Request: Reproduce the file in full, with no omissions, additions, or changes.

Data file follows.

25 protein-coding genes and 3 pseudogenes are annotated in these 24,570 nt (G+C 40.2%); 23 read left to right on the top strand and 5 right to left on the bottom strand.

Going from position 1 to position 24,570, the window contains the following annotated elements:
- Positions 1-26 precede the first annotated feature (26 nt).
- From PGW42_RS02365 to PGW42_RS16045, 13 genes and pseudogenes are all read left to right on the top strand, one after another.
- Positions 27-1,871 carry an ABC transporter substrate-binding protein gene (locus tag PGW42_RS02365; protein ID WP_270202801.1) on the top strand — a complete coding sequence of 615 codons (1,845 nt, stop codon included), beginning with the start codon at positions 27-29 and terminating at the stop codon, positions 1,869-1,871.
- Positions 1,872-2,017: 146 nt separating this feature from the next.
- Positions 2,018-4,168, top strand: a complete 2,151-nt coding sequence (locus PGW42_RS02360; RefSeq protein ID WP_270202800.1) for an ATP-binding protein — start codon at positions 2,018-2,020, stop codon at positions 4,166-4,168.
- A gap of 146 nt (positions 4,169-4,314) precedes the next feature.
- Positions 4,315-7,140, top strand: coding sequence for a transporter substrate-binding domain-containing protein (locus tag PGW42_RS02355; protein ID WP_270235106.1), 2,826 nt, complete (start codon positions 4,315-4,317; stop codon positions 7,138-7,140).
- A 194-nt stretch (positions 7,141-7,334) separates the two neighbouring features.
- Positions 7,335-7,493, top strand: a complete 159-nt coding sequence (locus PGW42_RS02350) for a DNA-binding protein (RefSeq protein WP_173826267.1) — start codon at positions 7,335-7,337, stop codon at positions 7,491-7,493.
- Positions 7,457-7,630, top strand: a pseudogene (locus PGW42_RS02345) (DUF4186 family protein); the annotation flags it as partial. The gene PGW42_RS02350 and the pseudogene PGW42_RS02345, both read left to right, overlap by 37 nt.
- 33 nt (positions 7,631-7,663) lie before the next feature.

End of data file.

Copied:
25 protein-coding genes and 3 pseudogenes are annotated in these 24,570 nt (G+C 40.2%); 23 read left to right on the top strand and 5 right to left on the bottom strand.

Going from position 1 to position 24,570, the window contains the following annotated elements:
- Positions 1-26 precede the first annotated feature (26 nt).
- From PGW42_RS02365 to PGW42_RS16045, 13 genes and pseudogenes are all read left to right on the top strand, one after another.
- Positions 27-1,871 carry an ABC transporter substrate-binding protein gene (locus tag PGW42_RS02365; protein ID WP_270202801.1) on the top strand — a complete coding sequence of 615 codons (1,845 nt, stop codon included), beginning with the start codon at positions 27-29 and terminating at the stop codon, positions 1,869-1,871.
- Positions 1,872-2,017: 146 nt separating this feature from the next.
- Positions 2,018-4,168, top strand: a complete 2,151-nt coding sequence (locus PGW42_RS02360; RefSeq protein ID WP_270202800.1) for an ATP-binding protein — start codon at positions 2,018-2,020, stop codon at positions 4,166-4,168.
- A gap of 146 nt (positions 4,169-4,314) precedes the next feature.
- Positions 4,315-7,140, top strand: coding sequence for a transporter substrate-binding domain-containing protein (locus tag PGW42_RS02355; protein ID WP_270235106.1), 2,826 nt, complete (start codon positions 4,315-4,317; stop codon positions 7,138-7,140).
- A 194-nt stretch (positions 7,141-7,334) separates the two neighbouring features.
- Positions 7,335-7,493, top strand: a complete 159-nt coding sequence (locus PGW42_RS02350) for a DNA-binding protein (RefSeq protein WP_173826267.1) — start codon at positions 7,335-7,337, stop codon at positions 7,491-7,493.
- Positions 7,457-7,630, top strand: a pseudogene (locus PGW42_RS02345) (DUF4186 family protein); the annotation flags it as partial. The gene PGW42_RS02350 and the pseudogene PGW42_RS02345, both read left to right, overlap by 37 nt.
- 33 nt (positions 7,631-7,663) lie before the next feature.